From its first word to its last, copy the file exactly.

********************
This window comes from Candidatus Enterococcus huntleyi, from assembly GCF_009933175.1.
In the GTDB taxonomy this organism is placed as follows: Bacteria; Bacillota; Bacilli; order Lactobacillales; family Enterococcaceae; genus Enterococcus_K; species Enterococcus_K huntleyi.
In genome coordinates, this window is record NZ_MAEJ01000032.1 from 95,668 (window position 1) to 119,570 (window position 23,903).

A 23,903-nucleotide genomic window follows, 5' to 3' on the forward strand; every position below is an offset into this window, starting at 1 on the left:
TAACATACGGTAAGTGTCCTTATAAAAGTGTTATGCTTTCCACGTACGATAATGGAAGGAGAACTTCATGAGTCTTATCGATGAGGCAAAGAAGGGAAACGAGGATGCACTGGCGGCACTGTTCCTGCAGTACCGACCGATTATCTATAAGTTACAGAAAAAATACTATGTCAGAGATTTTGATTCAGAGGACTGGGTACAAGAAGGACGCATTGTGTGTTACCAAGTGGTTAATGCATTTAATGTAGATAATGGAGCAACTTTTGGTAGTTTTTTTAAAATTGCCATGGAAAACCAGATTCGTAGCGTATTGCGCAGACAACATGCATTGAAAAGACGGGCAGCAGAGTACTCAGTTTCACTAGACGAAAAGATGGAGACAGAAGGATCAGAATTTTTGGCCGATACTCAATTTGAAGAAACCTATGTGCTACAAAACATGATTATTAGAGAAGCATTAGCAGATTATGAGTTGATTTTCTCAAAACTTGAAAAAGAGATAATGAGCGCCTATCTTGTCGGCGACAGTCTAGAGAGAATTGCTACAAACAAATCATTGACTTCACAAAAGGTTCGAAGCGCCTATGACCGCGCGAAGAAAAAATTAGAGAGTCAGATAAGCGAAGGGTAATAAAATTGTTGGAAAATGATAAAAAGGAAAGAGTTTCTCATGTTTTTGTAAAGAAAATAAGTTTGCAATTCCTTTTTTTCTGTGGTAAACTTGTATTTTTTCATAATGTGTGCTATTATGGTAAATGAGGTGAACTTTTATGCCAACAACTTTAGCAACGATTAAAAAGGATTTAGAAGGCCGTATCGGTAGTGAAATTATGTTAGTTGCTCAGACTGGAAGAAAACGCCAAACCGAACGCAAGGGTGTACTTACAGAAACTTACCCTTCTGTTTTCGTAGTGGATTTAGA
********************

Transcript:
This window comes from Candidatus Enterococcus huntleyi, from assembly GCF_009933175.1.
In the GTDB taxonomy this organism is placed as follows: Bacteria; Bacillota; Bacilli; order Lactobacillales; family Enterococcaceae; genus Enterococcus_K; species Enterococcus_K huntleyi.
In genome coordinates, this window is record NZ_MAEJ01000032.1 from 95,668 (window position 1) to 119,570 (window position 23,903).

A 23,903-nucleotide genomic window follows, 5' to 3' on the forward strand; every position below is an offset into this window, starting at 1 on the left:
TAACATACGGTAAGTGTCCTTATAAAAGTGTTATGCTTTCCACGTACGATAATGGAAGGAGAACTTCATGAGTCTTATCGATGAGGCAAAGAAGGGAAACGAGGATGCACTGGCGGCACTGTTCCTGCAGTACCGACCGATTATCTATAAGTTACAGAAAAAATACTATGTCAGAGATTTTGATTCAGAGGACTGGGTACAAGAAGGACGCATTGTGTGTTACCAAGTGGTTAATGCATTTAATGTAGATAATGGAGCAACTTTTGGTAGTTTTTTTAAAATTGCCATGGAAAACCAGATTCGTAGCGTATTGCGCAGACAACATGCATTGAAAAGACGGGCAGCAGAGTACTCAGTTTCACTAGACGAAAAGATGGAGACAGAAGGATCAGAATTTTTGGCCGATACTCAATTTGAAGAAACCTATGTGCTACAAAACATGATTATTAGAGAAGCATTAGCAGATTATGAGTTGATTTTCTCAAAACTTGAAAAAGAGATAATGAGCGCCTATCTTGTCGGCGACAGTCTAGAGAGAATTGCTACAAACAAATCATTGACTTCACAAAAGGTTCGAAGCGCCTATGACCGCGCGAAGAAAAAATTAGAGAGTCAGATAAGCGAAGGGTAATAAAATTGTTGGAAAATGATAAAAAGGAAAGAGTTTCTCATGTTTTTGTAAAGAAAATAAGTTTGCAATTCCTTTTTTTCTGTGGTAAACTTGTATTTTTTCATAATGTGTGCTATTATGGTAAATGAGGTGAACTTTTATGCCAACAACTTTAGCAACGATTAAAAAGGATTTAGAAGGCCGTATCGGTAGTGAAATTATGTTAGTTGCTCAGACTGGAAGAAAACGCCAAACCGAACGCAAGGGTGTACTTACAGAAACTTACCCTTCTGTTTTCGTAGTGGATTTAGA